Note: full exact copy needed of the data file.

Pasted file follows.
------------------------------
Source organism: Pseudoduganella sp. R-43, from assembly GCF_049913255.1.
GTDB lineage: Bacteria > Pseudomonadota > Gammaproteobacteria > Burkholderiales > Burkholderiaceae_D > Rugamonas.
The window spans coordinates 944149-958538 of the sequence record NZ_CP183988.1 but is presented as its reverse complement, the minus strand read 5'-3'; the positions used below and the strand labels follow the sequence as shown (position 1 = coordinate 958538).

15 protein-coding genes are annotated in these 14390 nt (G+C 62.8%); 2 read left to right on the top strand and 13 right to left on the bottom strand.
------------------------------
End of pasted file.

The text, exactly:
Source organism: Pseudoduganella sp. R-43, from assembly GCF_049913255.1.
GTDB lineage: Bacteria > Pseudomonadota > Gammaproteobacteria > Burkholderiales > Burkholderiaceae_D > Rugamonas.
The window spans coordinates 944149-958538 of the sequence record NZ_CP183988.1 but is presented as its reverse complement, the minus strand read 5'-3'; the positions used below and the strand labels follow the sequence as shown (position 1 = coordinate 958538).

15 protein-coding genes are annotated in these 14390 nt (G+C 62.8%); 2 read left to right on the top strand and 13 right to left on the bottom strand.